For the love of performing jazz, latin and electronica on the alto trombone
At the age of 8, piano was Michael’s first instrument. The egg timer was set by his mother
for 30 minutes every day atop the small spinet piano in the living room. Regardless of
other goings on tugging at Michael’s interests, piano practicing always came first.
At age ten, Michael discovered the trombone. No longer did practicing need to be
mandated. Playing trombone would become his favorite activity fueling a passion that
would last a lifetime.
Michael attended Arizona State University where he studied with renowned jazz educator
Dan Haerle. It was at ASU where he first saw an alto trombone, the odd instrument he
would play for the rest of his career. His trombone teacher at ASU, a graduate assistant
named Kevin Hedges owned an alto and first introduced it to Michael.
Professionally active and pursuing a jazz performance degree, abandoning the tenor
trombone in favor of this beautiful instrument of clarity and efficiency was not a practical
move. Nonetheless, Michael was determined to make it his musical voice. From that point,
it would become the instrument he would play professionally and exclusively.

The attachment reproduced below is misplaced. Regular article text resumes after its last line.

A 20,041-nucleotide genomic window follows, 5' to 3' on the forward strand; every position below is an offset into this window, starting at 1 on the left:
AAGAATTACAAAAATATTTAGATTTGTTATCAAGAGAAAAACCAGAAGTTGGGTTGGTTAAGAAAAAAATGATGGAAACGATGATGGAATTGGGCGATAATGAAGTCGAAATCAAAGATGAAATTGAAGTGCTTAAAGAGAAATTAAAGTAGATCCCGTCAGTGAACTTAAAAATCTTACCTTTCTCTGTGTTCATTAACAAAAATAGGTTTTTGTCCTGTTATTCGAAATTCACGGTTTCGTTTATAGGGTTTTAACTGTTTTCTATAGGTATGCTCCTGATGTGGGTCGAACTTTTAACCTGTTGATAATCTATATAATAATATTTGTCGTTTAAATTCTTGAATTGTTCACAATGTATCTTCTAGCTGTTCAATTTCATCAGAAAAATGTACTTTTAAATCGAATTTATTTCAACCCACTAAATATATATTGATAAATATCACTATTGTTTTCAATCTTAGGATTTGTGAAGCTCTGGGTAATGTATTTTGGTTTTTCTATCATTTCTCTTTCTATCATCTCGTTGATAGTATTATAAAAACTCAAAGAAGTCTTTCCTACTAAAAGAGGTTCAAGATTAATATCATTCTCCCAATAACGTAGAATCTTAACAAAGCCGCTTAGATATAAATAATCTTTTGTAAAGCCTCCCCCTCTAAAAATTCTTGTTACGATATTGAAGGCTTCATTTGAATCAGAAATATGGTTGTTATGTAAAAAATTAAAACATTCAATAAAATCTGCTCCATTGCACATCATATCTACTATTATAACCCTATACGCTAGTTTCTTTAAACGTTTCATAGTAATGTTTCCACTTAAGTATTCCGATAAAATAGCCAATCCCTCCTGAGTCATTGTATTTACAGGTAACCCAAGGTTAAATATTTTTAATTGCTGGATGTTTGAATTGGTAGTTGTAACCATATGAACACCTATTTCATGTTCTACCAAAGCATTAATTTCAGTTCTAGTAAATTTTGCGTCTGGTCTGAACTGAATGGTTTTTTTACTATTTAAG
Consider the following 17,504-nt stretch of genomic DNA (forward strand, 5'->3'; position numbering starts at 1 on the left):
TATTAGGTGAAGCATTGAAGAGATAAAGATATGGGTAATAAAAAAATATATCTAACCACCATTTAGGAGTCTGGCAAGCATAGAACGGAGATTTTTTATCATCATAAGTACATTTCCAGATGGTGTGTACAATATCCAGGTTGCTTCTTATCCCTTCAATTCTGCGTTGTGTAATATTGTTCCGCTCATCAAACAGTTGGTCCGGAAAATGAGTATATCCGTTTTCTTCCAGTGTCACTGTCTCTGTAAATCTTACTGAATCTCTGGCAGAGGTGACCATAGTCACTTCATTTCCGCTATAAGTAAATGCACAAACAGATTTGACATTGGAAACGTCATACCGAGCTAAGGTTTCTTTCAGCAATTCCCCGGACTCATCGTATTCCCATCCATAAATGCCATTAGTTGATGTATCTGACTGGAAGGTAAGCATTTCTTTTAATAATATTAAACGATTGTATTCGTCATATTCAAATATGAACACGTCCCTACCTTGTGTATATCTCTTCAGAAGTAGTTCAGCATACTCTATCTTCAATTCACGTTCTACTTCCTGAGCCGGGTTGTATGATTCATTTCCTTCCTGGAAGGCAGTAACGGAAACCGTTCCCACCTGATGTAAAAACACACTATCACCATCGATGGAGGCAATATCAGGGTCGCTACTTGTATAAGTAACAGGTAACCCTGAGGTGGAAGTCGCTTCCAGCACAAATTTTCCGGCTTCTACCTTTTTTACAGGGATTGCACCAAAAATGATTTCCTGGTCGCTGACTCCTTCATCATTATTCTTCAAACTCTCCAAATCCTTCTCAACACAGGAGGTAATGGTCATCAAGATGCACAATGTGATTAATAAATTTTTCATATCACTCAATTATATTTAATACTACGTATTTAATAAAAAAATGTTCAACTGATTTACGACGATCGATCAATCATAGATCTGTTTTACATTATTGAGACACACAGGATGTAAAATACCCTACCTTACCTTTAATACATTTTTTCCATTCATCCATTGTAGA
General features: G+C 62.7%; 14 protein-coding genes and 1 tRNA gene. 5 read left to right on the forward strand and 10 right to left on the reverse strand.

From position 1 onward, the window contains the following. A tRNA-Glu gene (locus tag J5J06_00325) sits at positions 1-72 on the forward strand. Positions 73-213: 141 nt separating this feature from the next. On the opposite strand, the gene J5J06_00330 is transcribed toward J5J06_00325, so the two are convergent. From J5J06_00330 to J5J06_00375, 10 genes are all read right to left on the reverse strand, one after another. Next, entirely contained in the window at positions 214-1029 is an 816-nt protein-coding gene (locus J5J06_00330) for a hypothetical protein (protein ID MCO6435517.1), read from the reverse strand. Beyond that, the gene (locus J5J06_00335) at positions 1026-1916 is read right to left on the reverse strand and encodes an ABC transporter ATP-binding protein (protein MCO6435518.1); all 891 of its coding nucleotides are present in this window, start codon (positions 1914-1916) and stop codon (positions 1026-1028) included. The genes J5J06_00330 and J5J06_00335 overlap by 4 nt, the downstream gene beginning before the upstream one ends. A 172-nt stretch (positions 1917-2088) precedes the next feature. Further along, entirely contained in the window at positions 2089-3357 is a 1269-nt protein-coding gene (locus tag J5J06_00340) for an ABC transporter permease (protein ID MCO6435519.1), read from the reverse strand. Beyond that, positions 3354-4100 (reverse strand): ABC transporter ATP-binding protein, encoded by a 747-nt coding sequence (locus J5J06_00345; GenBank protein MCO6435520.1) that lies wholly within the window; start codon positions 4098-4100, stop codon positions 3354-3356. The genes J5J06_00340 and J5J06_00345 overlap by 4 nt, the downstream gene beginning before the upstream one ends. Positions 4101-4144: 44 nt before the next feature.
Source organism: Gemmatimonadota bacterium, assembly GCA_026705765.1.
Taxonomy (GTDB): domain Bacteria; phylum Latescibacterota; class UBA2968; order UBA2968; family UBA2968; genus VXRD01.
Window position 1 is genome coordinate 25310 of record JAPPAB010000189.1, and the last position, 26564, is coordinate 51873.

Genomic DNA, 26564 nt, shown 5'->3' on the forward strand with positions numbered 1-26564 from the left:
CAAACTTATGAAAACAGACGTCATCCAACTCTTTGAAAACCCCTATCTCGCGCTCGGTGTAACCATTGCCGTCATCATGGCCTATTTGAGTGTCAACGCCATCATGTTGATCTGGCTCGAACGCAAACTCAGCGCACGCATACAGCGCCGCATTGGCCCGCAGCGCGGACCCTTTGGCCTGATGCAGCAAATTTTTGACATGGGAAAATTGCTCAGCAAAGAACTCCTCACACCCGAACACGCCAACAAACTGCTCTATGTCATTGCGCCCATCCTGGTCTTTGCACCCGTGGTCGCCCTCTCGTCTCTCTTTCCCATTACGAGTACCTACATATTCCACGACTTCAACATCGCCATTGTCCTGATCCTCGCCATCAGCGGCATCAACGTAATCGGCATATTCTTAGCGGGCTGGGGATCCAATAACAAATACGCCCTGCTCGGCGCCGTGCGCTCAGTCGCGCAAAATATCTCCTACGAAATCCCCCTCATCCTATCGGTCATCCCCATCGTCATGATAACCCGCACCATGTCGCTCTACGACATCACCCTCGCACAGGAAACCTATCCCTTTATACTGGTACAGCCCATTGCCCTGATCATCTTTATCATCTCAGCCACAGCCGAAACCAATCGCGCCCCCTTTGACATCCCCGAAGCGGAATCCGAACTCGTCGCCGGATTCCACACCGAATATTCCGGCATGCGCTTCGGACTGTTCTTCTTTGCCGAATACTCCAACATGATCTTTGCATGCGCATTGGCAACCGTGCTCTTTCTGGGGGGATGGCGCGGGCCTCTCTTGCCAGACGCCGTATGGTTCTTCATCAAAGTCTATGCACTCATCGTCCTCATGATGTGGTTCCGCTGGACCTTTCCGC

Mid-way through his ASU education, Michael was awarded a National Endowment of the
arts grant to study for a summer with Frank Rosolino. In November prior to the summer of
study with Frank, Michael learned of Frank’s tragic death. Looking for an alternative that
would be acceptable to the National Endowment board, Michael reached out to avant garde
trombonist George Lewis. George, he learned, would be teaching that summer at the
Creative Music Studio in Woodstock NY, and welcomed the opportunity to work with
Michael. He was exposed that fascinating summer not only to George Lewis, but would also
study with Anthony Braxton, Roscoe Mitchell, and other members of the Art Ensemble of
After ASU, as Michael traveled and performed throughout the country, he settled for a
while in Boston where he joined a four-trombone salsa band called Caribbean Express. A
year after joining the band they signed with A&M Records and upon the release of their
debut album were nominated for a Best Latin album Grammy.
Next, Michael moved to New York City where he played professionally for 10 years. Michael
performed in a variety of settings playing mainly jazz and latin music with notables like
Lalo Rodriguez, Frankie Ruiz and for several years was Ray Barretto’s trombone player.
Michael eventually moved back to his beloved Phoenix Arizona where he regularly performs
throughout the valley. Having spent the past 20 years collecting state-of-the-art and
vintage audio gear, Michael has rebuilt his impressive recording and performance studio
where he recorded his latest album, “Roads Less Traveled”.
Michael Lives with his two young sons and enjoys hiking and biking in the nearby
mountains of Cave Creek.